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Parsortix Teams with Paterson Institute on Cancer Dx Tool

NEW YORK (GenomeWeb News) – The UK technology development firm Angle said today that Parsortix, a cancer diagnostics company in which it owns a 90 percent stake, will partner with the Paterson Institute for Cancer Research, based at the University of Manchester, UK, to develop circulating tumor cell-based technology for lung cancer patients.

Under the two-year agreement, Parsortix and The Paterson Institute's Clinical and Pharmacology Group, or CEP, which specializes in developing and validating biomarkers for CTCs, will partner to apply that expertise in research that could advance a CTC capture device that Parsortix is developing and plans to commercialize.

The partners will pursue several goals, including cancer blood studies to independently confirm the performance and optimize the design of the Parsortix device, and to test it for use with cancer biomarkers. They also will seek to evaluate the Parsortix CTC device in relation to other similar platforms, and perform in-depth studies to support regulatory approval submissions for CE marking in Europe and Food and Drug Administration approval in the US.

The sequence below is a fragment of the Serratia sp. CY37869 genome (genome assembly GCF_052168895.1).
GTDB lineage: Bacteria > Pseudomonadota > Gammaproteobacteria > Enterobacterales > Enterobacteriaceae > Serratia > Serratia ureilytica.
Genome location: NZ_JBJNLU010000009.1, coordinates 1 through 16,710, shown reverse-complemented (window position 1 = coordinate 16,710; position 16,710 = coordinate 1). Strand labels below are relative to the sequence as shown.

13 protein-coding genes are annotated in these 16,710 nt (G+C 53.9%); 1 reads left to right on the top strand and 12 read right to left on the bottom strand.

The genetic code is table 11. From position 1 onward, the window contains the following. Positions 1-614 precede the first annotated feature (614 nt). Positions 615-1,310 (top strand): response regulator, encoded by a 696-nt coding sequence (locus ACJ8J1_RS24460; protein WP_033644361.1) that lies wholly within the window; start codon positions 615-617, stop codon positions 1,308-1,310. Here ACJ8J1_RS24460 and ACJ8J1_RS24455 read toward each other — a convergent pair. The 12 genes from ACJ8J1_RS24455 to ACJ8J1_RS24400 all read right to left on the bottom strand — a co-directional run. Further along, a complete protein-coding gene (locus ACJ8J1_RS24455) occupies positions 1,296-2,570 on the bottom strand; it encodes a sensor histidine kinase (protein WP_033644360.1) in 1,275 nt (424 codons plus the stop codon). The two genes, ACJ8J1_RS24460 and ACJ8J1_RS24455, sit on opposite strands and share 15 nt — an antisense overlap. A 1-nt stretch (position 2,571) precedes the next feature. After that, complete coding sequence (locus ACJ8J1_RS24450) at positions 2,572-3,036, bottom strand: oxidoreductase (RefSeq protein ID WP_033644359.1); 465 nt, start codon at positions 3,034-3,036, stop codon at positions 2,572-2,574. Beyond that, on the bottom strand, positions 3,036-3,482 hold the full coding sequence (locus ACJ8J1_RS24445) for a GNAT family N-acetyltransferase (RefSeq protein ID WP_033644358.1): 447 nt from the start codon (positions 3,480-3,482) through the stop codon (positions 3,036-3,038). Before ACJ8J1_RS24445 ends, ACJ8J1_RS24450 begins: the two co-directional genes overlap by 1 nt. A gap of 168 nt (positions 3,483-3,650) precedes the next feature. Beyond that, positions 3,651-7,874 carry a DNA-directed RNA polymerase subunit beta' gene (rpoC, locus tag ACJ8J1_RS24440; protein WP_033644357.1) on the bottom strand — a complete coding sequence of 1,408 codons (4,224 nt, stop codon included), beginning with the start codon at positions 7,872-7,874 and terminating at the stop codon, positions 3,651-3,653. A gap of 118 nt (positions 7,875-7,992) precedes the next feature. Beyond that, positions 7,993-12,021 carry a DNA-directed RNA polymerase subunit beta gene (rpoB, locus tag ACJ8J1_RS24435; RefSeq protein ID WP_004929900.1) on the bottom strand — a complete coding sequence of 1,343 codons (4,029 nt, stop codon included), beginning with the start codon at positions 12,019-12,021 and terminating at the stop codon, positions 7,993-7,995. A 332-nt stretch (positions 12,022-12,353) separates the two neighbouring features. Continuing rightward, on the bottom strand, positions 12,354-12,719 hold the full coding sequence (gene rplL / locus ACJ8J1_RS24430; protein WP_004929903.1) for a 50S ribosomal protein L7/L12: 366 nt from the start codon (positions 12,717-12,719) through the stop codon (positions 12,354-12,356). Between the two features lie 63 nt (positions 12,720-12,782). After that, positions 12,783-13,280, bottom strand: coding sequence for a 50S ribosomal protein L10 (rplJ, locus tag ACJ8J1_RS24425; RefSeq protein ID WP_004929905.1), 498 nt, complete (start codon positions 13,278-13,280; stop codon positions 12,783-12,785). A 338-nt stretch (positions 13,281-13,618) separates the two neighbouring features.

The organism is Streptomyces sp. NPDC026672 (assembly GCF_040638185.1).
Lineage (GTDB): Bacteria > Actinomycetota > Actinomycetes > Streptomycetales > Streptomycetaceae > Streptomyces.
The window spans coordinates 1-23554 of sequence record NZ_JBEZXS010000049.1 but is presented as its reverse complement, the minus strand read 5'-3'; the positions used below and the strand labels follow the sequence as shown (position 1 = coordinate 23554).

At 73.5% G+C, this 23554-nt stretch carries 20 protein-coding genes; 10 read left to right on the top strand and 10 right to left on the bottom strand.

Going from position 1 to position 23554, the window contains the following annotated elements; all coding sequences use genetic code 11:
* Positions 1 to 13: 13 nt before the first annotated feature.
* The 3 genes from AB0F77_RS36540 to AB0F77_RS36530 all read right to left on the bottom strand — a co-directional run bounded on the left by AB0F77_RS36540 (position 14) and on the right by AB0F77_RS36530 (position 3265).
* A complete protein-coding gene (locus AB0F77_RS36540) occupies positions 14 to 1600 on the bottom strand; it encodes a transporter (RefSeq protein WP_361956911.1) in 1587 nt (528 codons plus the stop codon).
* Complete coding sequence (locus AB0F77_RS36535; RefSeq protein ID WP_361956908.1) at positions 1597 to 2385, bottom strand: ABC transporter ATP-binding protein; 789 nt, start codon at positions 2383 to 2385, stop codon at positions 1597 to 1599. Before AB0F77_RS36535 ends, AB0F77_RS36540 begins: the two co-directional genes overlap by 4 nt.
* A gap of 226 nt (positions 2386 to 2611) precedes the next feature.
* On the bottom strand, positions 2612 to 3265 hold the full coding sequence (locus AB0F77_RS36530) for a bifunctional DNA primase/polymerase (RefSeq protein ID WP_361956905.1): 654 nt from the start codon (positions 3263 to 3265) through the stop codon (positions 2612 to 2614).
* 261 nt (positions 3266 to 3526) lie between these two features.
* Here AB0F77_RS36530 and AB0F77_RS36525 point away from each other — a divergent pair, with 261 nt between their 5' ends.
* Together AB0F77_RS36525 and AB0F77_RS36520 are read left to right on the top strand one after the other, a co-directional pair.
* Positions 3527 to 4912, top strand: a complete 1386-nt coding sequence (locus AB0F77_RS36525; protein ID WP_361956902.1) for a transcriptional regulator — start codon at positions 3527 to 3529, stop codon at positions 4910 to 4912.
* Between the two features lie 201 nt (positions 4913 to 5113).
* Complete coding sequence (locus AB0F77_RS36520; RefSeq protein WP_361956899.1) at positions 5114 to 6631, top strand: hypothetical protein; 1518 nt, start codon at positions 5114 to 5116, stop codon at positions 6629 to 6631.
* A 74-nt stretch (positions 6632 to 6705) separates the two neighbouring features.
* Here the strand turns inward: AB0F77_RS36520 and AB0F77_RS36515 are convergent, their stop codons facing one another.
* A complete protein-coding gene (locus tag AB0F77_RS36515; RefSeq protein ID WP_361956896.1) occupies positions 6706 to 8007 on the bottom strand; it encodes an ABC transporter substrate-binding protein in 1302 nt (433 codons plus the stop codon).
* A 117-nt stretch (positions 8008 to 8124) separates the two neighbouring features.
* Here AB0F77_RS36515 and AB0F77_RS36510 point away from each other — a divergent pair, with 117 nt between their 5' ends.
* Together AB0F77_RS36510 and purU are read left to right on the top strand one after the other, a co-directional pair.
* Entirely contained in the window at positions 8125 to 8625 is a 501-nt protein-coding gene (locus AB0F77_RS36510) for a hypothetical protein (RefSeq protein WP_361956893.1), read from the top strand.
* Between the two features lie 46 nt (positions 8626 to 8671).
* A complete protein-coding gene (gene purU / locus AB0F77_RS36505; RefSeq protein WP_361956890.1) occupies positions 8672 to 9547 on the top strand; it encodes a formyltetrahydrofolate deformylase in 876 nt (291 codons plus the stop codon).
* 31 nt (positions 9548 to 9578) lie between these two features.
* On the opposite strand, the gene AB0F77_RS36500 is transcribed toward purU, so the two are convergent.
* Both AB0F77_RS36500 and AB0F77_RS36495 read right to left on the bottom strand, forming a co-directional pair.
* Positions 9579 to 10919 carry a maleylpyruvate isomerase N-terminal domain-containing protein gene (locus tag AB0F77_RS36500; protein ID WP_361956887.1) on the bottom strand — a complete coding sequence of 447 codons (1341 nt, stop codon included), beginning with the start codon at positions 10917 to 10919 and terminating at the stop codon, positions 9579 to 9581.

The Parsortix technology is a separation platform for isolating rare cells in extremely low numbers from other cells in blood.

"The Parsortix cell separation technology offers the potential for improved capture of CTCs from cancer patient blood and, since it does not rely on antibody affinity capture, has the potential to be both more effective and more widely applicable than existing techniques," Paterson Institute CEP Group Leader Caroline Dive said in a statement.

"We hope to be able to recover viable CTCs from the Parsortix device and be able to detect useful predictive and/or pharmacodynamic biomarkers, which will enable both an improvement in patient treatment and better targeted, more effective clinical trials of new cancer drugs in the future,” she said.

Angle said that the partnership with the Paterson Institute will help Parsortix to develop new applications for its diagnostic device and to market it to the research market first and to for clinical use in cancer care later.

"We believe that this research partnership will significantly help us to optimize our cancer diagnostic product and bring it to market as quickly as possible," added Angle Founder and CEO Andrew Newland.

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